But those who compose woke’s message do not seem too concerned. They are digging in, they are not pivoting. Rather than trying to work with those not aligned with you, in today’s woke world, woke leaders believe that they are right and that they must attack those who disagree. And anyone who does not agree with their entire, A to Z, script, is the enemy.

And that’s how Israel turned into the standout. It is why Israel turned into the problem. 

I am not a Republican. I am not a Democrat. I am a registered Independent. The world has changed and that is where I now feel most comfortable. I am a centrist because I am a Maimonidean. I believe that the center is the best place for everyone. I believe that the center allows for the best solutions and the best thinking.

I also believe that disagreements make for interesting conversation – they certainly used to. But those were the days when we discussed, not just labeled. I am in the minority. Anyone who knows me knows that I am not indecisive, not wishy-washy. But politics has become so fraught with anger, has moved from civil disagreements to disputes, that I share my leanings with only a select few. 

To win an election – a democratic election anywhere in the world – the parties must grab swing voters. Those are the people in the middle. And they are becoming fewer and fewer.

In US politics, I firmly believe that both parties – both Democrats and Republicans – must have a strong pro-Israel plank in their platform. And on the part of voters, it is simply a bad strategy to alienate any party when it comes to Israel. Israel and the Jewish community are too important to be reduced to a party line. This was, by the way, one of the mistakes that Benjamin Netanyahu made. He alienated too many Democrats.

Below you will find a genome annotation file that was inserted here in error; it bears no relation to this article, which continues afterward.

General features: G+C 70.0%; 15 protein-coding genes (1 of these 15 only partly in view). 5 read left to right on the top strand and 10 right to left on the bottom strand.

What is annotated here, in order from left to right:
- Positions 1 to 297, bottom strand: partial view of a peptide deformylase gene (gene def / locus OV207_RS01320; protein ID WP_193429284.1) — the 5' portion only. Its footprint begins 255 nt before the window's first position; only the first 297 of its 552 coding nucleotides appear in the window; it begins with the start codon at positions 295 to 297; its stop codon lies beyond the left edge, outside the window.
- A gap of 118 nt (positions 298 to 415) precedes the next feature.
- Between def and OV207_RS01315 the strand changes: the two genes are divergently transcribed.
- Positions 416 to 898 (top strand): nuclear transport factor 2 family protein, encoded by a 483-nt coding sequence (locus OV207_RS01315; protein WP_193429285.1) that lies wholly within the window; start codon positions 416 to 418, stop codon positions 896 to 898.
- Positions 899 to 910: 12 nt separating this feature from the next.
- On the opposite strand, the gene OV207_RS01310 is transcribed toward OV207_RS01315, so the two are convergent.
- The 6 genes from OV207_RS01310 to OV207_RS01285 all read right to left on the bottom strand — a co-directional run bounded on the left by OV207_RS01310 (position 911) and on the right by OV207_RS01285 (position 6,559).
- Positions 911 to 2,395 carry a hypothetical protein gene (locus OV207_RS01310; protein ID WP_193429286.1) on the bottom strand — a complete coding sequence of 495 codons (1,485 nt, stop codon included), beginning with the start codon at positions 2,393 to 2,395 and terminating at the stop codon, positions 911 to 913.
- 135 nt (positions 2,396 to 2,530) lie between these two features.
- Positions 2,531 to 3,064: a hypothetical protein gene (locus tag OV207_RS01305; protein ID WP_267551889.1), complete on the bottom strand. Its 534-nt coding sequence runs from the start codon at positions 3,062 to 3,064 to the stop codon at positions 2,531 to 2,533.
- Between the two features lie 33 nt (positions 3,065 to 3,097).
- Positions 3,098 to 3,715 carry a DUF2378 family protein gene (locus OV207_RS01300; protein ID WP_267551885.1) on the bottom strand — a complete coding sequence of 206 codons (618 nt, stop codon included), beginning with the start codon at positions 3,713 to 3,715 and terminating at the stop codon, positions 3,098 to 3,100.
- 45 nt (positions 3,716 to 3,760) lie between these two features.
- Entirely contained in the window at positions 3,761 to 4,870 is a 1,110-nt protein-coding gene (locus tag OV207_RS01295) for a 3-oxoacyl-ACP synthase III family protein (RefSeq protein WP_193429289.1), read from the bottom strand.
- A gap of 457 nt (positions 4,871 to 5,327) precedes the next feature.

In real terms, that means that there must be a resurgence of proud, card-carrying, Democrats who love Israel. It does not matter that, for years, these self-identified liberals fought tooth and nail to advance liberal causes. But it doesn’t work that way nowadays. Because they are Zionists, and because some are also Jewishly traditional or Jewishly observant, they are outsiders and even oppressors. Actually, to the woke Left, observant Jews are deemed Neanderthals.

Israel used to unite the Jewish community. And non-Jews supported Israel. Liberals and conservatives, old and young, rich and poor. Loving Israel was a very large tent. Only the Neturei Karta were outside the tent. A small, unimportant group, they made the news because it was a situation of “man bites dog” or should I say “person bites dog.” They were newsworthy because it was expected that everyone, especially every Jew, would support Israel. They were the exception and hence in the news.

Israel is not perfect. The Jewish state has made mistakes and will continue to make mistakes. But the Jewish state is the homeland for Jewish people. It is the protector of Jews when no one else will stand up and protect us. Israel is the heart and soul of Jewish creativity and productivity.

Call me a racist. It’s annoying, but I’ll wear that title proudly because today it means I stand up for what I believe. And I believe in Israel. That belief will never change. I hope those who call me racist will.

The writer is a columnist and a social and political commentator.